I disagree with the gay conversion therapies of the Core Issues Trust. I think they cause harm. They delude vulnerable LGBT people and give them false hope that they can change their sexual orientation. The ex-gay prospectus is false.

I have recently challenged the ideas and methodology of the Core Issues Trust, and will continue to do so - using reason, logic and empirical evidence to refute their claims.

Core Issues Trust is hypocritical. It would never demand or defend a similar message directed at the black, Jewish or disabled communities, urging them to disavow their identity and heritage. Such a message would rightly provoke public outrage. So why are the Core Issues Trust and their Christian fundamentalist supporters - like Christian Concern and the Christian Legal Centre - pushing this message to the LGBT community? It looks two-faced.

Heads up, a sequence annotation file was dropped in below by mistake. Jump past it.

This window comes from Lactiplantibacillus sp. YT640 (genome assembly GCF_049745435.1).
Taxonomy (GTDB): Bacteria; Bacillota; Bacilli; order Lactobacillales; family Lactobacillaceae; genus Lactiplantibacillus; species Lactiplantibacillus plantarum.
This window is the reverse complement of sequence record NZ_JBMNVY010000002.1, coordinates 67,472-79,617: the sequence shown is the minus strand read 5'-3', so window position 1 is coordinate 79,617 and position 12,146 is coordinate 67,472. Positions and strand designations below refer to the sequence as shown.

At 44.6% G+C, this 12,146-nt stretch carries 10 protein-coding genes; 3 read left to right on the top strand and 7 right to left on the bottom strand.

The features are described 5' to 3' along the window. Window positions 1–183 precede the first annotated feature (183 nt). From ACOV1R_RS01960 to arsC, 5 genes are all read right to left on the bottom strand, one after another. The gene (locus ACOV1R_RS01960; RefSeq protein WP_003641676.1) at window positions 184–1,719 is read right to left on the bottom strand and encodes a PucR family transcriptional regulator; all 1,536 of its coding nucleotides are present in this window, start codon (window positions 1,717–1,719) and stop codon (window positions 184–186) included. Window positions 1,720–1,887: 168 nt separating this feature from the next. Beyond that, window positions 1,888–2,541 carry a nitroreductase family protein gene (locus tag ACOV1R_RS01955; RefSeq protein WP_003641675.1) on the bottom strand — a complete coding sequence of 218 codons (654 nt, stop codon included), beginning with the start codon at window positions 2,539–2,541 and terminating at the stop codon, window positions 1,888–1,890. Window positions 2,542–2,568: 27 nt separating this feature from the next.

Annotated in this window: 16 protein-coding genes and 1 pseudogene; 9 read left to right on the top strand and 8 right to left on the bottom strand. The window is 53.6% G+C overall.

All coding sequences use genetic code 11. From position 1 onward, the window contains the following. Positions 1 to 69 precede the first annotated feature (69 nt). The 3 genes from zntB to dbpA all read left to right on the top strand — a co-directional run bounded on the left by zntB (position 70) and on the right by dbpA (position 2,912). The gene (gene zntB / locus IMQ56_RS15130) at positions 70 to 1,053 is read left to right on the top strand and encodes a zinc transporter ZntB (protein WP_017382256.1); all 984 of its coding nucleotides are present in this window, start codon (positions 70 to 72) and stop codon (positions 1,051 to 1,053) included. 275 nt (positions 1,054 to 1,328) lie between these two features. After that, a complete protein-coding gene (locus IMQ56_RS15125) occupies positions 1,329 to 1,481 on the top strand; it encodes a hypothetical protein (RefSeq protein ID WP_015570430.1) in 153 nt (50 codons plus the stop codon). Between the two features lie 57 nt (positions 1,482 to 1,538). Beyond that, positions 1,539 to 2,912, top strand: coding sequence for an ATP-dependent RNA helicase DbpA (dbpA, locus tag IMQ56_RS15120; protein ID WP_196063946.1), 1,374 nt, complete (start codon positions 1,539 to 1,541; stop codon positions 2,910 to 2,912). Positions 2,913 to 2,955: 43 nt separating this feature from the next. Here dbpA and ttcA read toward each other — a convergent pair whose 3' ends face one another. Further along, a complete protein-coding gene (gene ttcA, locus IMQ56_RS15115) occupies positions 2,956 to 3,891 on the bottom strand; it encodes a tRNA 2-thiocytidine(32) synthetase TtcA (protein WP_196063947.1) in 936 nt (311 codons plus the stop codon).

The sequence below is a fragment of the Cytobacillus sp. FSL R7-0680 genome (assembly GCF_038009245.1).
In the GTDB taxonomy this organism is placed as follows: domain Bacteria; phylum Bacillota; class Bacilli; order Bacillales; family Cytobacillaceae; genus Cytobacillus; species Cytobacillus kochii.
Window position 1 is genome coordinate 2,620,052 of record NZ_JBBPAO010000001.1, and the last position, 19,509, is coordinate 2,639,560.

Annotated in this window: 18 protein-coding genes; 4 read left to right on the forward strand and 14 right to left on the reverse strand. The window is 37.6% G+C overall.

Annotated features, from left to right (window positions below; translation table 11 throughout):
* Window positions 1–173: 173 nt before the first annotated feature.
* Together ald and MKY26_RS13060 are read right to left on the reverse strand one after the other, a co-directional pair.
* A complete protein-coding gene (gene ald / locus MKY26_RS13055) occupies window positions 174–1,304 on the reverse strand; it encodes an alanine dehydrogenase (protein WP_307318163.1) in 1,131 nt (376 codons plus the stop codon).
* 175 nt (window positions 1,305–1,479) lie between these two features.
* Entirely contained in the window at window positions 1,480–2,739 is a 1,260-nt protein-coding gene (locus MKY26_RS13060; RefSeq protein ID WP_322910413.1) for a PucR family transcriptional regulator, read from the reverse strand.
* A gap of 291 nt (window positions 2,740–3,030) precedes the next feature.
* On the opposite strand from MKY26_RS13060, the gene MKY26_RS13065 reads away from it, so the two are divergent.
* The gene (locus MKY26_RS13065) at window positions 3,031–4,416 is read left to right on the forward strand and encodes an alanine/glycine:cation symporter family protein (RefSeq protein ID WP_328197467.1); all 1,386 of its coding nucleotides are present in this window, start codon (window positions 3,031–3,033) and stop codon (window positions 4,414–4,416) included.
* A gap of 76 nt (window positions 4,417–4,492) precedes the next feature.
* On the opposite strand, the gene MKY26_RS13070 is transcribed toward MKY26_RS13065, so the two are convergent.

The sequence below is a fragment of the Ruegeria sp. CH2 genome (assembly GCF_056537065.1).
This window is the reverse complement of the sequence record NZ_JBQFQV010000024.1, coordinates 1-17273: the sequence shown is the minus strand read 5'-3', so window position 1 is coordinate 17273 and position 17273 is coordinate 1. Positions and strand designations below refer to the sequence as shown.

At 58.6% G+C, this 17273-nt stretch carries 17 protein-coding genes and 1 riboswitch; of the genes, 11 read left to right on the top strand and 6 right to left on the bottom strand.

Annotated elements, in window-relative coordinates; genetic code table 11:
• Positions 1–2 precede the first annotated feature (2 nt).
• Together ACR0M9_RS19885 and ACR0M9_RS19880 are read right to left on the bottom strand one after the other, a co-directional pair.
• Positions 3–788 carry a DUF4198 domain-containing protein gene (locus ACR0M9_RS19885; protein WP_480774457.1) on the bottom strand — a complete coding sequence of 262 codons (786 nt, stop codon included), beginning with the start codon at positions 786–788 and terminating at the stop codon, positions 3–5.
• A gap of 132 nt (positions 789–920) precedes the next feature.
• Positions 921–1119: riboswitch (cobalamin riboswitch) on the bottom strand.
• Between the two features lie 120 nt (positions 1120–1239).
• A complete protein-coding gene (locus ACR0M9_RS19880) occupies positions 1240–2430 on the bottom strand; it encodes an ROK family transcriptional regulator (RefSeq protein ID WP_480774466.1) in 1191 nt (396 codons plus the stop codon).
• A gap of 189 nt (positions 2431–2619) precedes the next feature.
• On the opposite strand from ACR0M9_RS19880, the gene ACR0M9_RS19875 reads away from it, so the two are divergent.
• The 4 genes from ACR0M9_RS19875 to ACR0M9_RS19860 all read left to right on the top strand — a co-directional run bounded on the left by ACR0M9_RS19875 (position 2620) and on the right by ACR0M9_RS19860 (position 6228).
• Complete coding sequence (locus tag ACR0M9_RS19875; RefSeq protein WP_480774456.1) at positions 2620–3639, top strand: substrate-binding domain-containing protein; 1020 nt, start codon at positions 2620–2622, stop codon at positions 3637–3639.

Justice Lang made her decision to uphold the advert ban on the grounds that they were gravely offensive to gay people. She is right. They are offensive but being offensive is not a legitimate basis for banning anything.

In a free society there is no right to not be offended. Almost anything that anyone says can potentially be deemed offensive by someone. The law should not cater to the sensitivities of any section of the public. If it did, many adverts, plays, books and films would be banned.

Given that Transport for London allowed Stonewall’s advert - "Some people are gay. Get over it!" - it seems double standards to ban the counter message of the Core Issues Trust.